Published On: Wed, May 30th, 2018

Honda/Renault engine decision is Red Bull's focus over Ricciardo deal

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Red Bull’s decision on which Formula 1 engine it will use in 2019 will take priority over trying to commit Daniel Ricciardo to a new contract.

Ricciardo is weighing up whether to stay with Red Bull, which has backed him through his F1 career, at the same time his team is picking between ditching long-time engine supplier Renault for Honda.

The Australian claimed his seventh grand prix victory last weekend in Monaco, while team-mate Max Verstappen – who signed a lucrative new Red Bull deal late last year – started last after a qualifying crash.

“You could say that [winning] made Daniel more expensive, it has put his value up, or it’s put the team in a stronger position in terms of valuable potential to him,” said Red Bull team principal Christian Horner.

“The reality is finding a solution to conclude a deal with Daniel in the next couple of months.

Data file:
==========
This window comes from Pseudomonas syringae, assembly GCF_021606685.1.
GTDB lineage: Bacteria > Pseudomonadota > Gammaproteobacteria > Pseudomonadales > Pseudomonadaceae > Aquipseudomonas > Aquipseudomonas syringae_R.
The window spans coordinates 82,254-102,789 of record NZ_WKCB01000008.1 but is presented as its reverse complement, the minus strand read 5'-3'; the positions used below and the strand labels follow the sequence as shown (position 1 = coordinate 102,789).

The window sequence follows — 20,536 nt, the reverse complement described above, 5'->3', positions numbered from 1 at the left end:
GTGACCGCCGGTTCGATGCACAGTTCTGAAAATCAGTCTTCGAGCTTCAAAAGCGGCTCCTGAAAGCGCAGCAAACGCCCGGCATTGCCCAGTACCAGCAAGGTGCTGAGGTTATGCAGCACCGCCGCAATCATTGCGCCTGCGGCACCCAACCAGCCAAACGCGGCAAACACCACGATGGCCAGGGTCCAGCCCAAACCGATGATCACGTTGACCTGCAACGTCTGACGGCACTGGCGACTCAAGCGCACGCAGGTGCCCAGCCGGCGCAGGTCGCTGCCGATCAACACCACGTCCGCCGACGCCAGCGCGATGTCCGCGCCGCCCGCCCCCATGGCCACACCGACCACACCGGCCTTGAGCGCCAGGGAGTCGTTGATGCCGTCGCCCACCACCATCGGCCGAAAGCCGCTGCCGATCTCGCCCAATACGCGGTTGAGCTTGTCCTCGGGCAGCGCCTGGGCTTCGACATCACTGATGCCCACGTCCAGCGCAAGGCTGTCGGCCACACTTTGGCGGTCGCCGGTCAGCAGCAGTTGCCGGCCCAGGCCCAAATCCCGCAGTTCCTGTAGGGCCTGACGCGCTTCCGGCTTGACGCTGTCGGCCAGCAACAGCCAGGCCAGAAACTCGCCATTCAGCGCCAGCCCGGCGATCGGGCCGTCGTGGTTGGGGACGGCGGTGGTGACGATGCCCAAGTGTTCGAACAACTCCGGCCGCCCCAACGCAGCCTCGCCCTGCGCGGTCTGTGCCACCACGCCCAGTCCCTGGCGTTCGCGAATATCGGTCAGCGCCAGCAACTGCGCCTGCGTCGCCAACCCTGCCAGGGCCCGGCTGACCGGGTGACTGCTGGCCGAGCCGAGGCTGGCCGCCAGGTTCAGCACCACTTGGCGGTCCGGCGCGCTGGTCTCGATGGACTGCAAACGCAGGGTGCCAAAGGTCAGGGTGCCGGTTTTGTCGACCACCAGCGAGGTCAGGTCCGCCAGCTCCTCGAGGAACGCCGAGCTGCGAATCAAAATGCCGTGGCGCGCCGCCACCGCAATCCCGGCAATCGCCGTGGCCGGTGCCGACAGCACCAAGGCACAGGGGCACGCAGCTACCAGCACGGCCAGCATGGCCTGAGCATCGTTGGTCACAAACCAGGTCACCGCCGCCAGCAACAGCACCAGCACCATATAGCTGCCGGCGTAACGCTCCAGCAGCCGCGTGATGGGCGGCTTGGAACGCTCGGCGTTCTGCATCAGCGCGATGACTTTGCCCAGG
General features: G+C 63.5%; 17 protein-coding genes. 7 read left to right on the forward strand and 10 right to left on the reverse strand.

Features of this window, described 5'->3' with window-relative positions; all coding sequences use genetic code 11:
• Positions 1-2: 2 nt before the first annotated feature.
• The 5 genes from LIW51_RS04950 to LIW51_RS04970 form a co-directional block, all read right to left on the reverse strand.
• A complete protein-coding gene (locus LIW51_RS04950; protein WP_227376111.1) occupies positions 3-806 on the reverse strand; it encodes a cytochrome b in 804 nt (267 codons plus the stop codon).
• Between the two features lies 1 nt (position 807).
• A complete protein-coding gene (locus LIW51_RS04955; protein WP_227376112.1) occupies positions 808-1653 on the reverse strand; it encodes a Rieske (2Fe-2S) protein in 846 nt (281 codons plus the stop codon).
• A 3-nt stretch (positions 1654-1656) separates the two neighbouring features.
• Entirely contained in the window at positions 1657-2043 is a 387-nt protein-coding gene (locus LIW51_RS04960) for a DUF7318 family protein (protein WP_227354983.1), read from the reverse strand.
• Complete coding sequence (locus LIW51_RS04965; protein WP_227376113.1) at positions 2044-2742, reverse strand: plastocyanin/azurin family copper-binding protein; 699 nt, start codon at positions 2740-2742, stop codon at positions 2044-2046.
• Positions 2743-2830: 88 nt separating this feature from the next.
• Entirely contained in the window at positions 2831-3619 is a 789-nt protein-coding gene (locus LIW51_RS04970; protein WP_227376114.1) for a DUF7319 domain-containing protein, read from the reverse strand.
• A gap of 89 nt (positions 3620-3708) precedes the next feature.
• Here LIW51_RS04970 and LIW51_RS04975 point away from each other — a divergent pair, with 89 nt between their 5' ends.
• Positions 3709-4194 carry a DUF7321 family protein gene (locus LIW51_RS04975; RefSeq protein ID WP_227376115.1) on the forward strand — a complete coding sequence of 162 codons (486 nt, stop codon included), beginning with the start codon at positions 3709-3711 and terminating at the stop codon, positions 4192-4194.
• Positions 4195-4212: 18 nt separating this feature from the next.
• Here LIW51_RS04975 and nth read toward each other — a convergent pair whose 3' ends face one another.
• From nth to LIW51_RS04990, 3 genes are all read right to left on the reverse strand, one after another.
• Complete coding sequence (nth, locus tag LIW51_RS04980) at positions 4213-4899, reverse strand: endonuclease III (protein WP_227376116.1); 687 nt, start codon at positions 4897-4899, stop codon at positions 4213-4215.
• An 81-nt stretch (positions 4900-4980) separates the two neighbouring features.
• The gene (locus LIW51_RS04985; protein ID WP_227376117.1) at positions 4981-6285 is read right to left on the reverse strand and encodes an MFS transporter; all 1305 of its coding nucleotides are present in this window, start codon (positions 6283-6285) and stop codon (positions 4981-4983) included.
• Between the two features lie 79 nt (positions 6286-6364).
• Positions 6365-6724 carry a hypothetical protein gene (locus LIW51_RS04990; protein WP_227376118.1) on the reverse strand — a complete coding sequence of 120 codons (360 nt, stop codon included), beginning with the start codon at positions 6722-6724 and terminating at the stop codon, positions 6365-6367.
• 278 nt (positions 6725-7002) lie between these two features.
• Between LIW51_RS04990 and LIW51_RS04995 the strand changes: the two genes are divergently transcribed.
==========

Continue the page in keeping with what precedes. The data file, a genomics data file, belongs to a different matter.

“First thing is get the engine sorted and then very much follow on from there with [the] driver.”

Horner acknowledged that Ricciardo is “continually raising his game” as the Australian reiterated his value as one of F1’s leading drivers by matching Lewis Hamilton and Sebastian Vettel for two wins after six races this year.

However, Red Bull’s crucial engine call could define its short-term prospects and is not as simple as staying as a customer or becoming a works team.

While Renault has frustrated Red Bull with its inability to catch Mercedes and Ferrari during F1’s era of V6 turbo-hybrids, Honda had three dismal years with McLaren after returning to F1 in 2015.

Honda is currently in a rebuilding year with Toro Rosso and is poised to introduce the first performance upgrade of the season in Canada, where Renault will also bring a second specification of engine.

Renault has made it clear that it is unhappy Red Bull has delayed a decision but Horner reiterated the chance to compare the two manufacturers’ progress was important.

He thinks the final call “should be, hopefully, fairly obvious”.

“It will all depend on the data,” said Horner. “We’re about a month or so away.

“End of June, beginning of July is the timescale we’ve always talked about.

“We’re waiting with great interest to see the relative performance of the engines in Montreal in two weeks’ time.”



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